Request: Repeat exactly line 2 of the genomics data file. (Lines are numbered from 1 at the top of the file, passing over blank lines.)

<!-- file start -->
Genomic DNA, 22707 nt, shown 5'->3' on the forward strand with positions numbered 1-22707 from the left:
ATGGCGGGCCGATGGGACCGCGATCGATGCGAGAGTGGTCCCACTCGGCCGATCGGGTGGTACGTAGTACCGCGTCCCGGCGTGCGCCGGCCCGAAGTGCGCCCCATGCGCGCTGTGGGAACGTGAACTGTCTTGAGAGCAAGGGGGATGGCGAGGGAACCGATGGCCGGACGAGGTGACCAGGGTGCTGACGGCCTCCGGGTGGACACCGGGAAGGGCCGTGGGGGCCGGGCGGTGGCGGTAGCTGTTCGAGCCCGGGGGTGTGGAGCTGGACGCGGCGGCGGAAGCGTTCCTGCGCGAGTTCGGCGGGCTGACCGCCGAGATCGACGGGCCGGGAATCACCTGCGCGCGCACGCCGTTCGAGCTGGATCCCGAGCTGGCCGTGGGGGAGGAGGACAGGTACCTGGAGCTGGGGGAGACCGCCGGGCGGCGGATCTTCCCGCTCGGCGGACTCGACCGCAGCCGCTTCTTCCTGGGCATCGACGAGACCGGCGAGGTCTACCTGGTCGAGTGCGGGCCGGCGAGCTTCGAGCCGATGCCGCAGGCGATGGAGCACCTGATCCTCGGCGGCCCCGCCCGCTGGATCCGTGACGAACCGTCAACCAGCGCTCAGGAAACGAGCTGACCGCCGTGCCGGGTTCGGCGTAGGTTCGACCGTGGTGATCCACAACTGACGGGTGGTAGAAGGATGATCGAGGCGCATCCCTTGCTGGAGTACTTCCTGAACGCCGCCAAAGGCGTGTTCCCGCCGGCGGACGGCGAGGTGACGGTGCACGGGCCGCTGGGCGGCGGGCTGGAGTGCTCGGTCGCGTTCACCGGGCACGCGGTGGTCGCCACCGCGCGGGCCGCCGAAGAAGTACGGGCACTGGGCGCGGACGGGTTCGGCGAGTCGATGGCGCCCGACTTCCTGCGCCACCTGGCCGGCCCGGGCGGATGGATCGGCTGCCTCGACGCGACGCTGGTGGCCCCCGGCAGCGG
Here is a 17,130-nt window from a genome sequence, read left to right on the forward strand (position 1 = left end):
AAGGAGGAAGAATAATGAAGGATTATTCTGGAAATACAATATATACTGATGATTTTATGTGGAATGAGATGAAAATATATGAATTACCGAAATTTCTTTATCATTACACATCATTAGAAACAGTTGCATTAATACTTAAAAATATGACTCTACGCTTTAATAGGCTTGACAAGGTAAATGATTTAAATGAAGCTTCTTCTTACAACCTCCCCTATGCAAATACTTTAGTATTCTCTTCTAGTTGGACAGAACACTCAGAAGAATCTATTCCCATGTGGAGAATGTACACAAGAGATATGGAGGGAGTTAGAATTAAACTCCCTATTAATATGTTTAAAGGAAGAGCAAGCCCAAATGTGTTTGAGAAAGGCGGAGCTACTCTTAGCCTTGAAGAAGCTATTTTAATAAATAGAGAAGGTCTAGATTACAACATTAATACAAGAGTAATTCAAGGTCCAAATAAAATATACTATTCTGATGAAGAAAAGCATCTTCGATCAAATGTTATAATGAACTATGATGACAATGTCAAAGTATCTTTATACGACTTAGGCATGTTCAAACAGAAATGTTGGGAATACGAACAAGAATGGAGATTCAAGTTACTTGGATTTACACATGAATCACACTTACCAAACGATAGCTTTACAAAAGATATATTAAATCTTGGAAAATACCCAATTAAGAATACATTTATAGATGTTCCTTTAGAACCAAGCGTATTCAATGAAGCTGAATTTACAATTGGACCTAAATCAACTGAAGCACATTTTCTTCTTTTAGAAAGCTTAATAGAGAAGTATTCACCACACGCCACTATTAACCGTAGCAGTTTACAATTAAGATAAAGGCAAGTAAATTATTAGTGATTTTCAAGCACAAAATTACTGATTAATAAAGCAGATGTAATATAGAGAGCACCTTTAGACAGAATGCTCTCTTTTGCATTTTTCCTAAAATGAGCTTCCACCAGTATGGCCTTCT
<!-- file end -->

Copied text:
ATGGCGGGCCGATGGGACCGCGATCGATGCGAGAGTGGTCCCACTCGGCCGATCGGGTGGTACGTAGTACCGCGTCCCGGCGTGCGCCGGCCCGAAGTGCGCCCCATGCGCGCTGTGGGAACGTGAACTGTCTTGAGAGCAAGGGGGATGGCGAGGGAACCGATGGCCGGACGAGGTGACCAGGGTGCTGACGGCCTCCGGGTGGACACCGGGAAGGGCCGTGGGGGCCGGGCGGTGGCGGTAGCTGTTCGAGCCCGGGGGTGTGGAGCTGGACGCGGCGGCGGAAGCGTTCCTGCGCGAGTTCGGCGGGCTGACCGCCGAGATCGACGGGCCGGGAATCACCTGCGCGCGCACGCCGTTCGAGCTGGATCCCGAGCTGGCCGTGGGGGAGGAGGACAGGTACCTGGAGCTGGGGGAGACCGCCGGGCGGCGGATCTTCCCGCTCGGCGGACTCGACCGCAGCCGCTTCTTCCTGGGCATCGACGAGACCGGCGAGGTCTACCTGGTCGAGTGCGGGCCGGCGAGCTTCGAGCCGATGCCGCAGGCGATGGAGCACCTGATCCTCGGCGGCCCCGCCCGCTGGATCCGTGACGAACCGTCAACCAGCGCTCAGGAAACGAGCTGACCGCCGTGCCGGGTTCGGCGTAGGTTCGACCGTGGTGATCCACAACTGACGGGTGGTAGAAGGATGATCGAGGCGCATCCCTTGCTGGAGTACTTCCTGAACGCCGCCAAAGGCGTGTTCCCGCCGGCGGACGGCGAGGTGACGGTGCACGGGCCGCTGGGCGGCGGGCTGGAGTGCTCGGTCGCGTTCACCGGGCACGCGGTGGTCGCCACCGCGCGGGCCGCCGAAGAAGTACGGGCACTGGGCGCGGACGGGTTCGGCGAGTCGATGGCGCCCGACTTCCTGCGCCACCTGGCCGGCCCGGGCGGATGGATCGGCTGCCTCGACGCGACGCTGGTGGCCCCCGGCAGCGG